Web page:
Irving Penn shoots Truman Capote, 1948

Irving Penn :: Truman Capote, 1948

Let’s break down this shot by Irving Penn, shall we?

This was a favorite setup of Penn’s in the 1940s. He set up two “walls”, large pieces of badly painted wood that he could move. He would often put them at a fairly tight angle, and then have his subject pose in between them, sometimes alone, sometimes with a prop (like Capote’s chair). The lighting is very simple, looks like one light source high above the subject, kinda medium sized (you can tell because the shadows from Capote’s face and jaw are hard-ish…. not super soft like a large modifier would create, not super hard-edged like a small modifier would make). The walls are a light color, which will act as a bit of a  fill, bouncing light into some of the shadow areas and increasing the range of tones in the final image.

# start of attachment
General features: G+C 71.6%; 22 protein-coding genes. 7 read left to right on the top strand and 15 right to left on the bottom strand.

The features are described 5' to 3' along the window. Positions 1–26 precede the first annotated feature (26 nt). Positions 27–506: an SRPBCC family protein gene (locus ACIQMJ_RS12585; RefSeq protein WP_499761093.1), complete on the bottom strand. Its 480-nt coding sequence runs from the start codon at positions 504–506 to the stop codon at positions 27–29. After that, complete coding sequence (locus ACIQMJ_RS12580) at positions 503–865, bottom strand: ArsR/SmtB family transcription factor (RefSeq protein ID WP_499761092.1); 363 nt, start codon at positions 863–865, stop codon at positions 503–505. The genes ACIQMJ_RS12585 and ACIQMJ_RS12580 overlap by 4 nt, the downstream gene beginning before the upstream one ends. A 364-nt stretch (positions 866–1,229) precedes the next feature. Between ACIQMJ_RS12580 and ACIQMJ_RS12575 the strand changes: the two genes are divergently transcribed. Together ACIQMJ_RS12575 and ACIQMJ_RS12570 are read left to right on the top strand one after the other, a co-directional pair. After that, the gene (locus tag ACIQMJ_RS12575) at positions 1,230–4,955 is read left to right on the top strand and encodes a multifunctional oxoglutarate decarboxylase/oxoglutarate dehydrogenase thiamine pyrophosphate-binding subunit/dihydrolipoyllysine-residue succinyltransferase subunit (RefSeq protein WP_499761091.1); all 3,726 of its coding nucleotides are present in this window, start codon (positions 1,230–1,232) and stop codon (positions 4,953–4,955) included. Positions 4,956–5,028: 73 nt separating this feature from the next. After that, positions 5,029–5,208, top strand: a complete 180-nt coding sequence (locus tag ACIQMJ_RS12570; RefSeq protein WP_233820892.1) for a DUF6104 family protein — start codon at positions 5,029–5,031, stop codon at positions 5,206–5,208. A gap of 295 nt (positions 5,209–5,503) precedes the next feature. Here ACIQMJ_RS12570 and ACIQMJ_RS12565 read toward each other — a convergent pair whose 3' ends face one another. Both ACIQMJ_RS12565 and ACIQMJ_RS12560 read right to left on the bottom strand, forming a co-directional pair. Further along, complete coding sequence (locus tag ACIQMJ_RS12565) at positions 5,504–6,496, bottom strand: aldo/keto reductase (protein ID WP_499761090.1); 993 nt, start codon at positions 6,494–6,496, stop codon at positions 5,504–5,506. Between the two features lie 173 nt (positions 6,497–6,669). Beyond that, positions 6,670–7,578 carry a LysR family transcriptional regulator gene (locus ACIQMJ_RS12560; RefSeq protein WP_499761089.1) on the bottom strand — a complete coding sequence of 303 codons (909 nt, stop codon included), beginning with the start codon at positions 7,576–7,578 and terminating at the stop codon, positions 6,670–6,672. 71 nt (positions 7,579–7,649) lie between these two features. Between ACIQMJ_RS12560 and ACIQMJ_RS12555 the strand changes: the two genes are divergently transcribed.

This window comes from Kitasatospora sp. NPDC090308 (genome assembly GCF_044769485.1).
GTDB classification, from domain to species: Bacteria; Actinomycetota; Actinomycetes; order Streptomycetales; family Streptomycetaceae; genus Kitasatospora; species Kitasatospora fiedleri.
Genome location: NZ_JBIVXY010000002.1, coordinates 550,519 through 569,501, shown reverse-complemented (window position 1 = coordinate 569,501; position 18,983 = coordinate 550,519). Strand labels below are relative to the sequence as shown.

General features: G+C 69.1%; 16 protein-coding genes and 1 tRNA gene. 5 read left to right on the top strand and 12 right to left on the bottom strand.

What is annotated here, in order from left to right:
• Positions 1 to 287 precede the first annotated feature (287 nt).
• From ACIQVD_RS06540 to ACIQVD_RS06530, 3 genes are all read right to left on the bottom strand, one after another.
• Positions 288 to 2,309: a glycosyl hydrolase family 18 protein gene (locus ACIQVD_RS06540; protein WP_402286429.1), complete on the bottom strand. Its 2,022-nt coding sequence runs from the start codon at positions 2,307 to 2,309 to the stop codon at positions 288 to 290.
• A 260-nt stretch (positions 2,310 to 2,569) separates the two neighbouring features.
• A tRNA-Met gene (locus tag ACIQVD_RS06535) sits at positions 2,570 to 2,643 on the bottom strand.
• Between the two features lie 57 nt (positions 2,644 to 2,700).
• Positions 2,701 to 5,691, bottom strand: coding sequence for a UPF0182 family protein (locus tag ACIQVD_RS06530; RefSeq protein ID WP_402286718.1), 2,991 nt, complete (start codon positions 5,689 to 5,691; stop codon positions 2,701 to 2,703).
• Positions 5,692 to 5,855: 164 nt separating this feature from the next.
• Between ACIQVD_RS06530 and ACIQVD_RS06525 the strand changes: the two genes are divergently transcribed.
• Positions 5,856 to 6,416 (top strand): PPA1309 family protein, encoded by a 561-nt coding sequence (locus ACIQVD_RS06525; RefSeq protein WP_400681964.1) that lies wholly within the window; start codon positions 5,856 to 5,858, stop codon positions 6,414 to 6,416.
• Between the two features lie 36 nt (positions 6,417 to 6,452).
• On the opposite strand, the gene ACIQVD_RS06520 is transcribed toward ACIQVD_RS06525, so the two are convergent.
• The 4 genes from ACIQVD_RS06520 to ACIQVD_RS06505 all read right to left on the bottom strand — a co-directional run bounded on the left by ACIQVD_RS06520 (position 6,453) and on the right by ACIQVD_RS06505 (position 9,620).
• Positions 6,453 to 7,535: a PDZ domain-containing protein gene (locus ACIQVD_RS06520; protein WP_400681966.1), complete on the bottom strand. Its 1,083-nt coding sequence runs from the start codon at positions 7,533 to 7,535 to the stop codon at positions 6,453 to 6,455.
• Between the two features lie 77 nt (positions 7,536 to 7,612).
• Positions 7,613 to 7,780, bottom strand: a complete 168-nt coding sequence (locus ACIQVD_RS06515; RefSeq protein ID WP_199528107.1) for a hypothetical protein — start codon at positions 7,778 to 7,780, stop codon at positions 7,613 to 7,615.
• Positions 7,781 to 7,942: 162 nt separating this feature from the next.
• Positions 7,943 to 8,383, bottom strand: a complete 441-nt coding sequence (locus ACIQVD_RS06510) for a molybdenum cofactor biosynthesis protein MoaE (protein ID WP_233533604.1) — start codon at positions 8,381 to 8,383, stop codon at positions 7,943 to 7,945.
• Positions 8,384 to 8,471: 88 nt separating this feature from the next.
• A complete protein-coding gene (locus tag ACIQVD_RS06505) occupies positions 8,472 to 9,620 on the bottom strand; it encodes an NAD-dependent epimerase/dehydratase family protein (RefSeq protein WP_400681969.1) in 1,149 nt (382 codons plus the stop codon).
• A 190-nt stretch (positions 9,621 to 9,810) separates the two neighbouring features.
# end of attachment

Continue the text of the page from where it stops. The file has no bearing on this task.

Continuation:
Irving Penn :: Duchess of Windsor

Irving Penn :: Duchess of Windsor

Also, the background “walls” set was of benefit to how people would pose:

According to Penn “This confinement surprisingly seemed to comfort people,” …. “It soothed them. The walls were a surface to lean on or push against.”

How could this setup be used today?

I’ve got some thoughts. How would a clamshell-type lighting setup look with this background? What if I put a gelled light behind the subject, pointed at the apex of the “walls”? Color especially could be very interesting, since it’s an element that wasn’t available in the 1940s for Penn to experiment with. What about different angles and lens choices? What about painting the “walls” or texturing them in some way?

There are so many possibilities for ways to “remix” these types of setups into new and exciting forms. What ideas do you have using this type of a setup?

Irving Penn :: Igor Stravinsky, 1948

Irving Penn :: Igor Stravinsky, 1948